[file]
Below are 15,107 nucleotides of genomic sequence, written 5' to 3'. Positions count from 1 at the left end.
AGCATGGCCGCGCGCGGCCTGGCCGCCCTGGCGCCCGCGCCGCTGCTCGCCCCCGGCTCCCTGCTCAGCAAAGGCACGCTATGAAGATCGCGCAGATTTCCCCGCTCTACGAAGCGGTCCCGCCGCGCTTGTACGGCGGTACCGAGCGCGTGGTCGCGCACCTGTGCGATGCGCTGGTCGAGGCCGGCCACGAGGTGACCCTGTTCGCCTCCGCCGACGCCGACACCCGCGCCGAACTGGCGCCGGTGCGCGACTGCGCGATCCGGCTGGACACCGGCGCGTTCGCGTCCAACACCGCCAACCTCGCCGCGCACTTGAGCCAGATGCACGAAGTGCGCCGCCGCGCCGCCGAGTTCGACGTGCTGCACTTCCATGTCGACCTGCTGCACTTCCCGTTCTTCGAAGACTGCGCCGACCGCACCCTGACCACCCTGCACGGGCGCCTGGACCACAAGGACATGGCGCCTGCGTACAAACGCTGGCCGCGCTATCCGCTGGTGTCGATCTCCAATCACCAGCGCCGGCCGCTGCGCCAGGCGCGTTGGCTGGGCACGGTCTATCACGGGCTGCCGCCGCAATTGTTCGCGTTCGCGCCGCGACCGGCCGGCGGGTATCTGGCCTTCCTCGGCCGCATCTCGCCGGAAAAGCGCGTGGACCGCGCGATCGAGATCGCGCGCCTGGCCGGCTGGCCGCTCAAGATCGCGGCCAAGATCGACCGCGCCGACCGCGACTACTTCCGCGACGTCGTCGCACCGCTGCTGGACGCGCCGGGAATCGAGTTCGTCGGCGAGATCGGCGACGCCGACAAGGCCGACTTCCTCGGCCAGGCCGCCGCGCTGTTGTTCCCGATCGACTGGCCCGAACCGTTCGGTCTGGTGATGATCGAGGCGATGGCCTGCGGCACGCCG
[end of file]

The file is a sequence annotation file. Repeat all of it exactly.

Below are 15,107 nucleotides of genomic sequence, written 5' to 3'. Positions count from 1 at the left end.
AGCATGGCCGCGCGCGGCCTGGCCGCCCTGGCGCCCGCGCCGCTGCTCGCCCCCGGCTCCCTGCTCAGCAAAGGCACGCTATGAAGATCGCGCAGATTTCCCCGCTCTACGAAGCGGTCCCGCCGCGCTTGTACGGCGGTACCGAGCGCGTGGTCGCGCACCTGTGCGATGCGCTGGTCGAGGCCGGCCACGAGGTGACCCTGTTCGCCTCCGCCGACGCCGACACCCGCGCCGAACTGGCGCCGGTGCGCGACTGCGCGATCCGGCTGGACACCGGCGCGTTCGCGTCCAACACCGCCAACCTCGCCGCGCACTTGAGCCAGATGCACGAAGTGCGCCGCCGCGCCGCCGAGTTCGACGTGCTGCACTTCCATGTCGACCTGCTGCACTTCCCGTTCTTCGAAGACTGCGCCGACCGCACCCTGACCACCCTGCACGGGCGCCTGGACCACAAGGACATGGCGCCTGCGTACAAACGCTGGCCGCGCTATCCGCTGGTGTCGATCTCCAATCACCAGCGCCGGCCGCTGCGCCAGGCGCGTTGGCTGGGCACGGTCTATCACGGGCTGCCGCCGCAATTGTTCGCGTTCGCGCCGCGACCGGCCGGCGGGTATCTGGCCTTCCTCGGCCGCATCTCGCCGGAAAAGCGCGTGGACCGCGCGATCGAGATCGCGCGCCTGGCCGGCTGGCCGCTCAAGATCGCGGCCAAGATCGACCGCGCCGACCGCGACTACTTCCGCGACGTCGTCGCACCGCTGCTGGACGCGCCGGGAATCGAGTTCGTCGGCGAGATCGGCGACGCCGACAAGGCCGACTTCCTCGGCCAGGCCGCCGCGCTGTTGTTCCCGATCGACTGGCCCGAACCGTTCGGTCTGGTGATGATCGAGGCGATGGCCTGCGGCACGCCG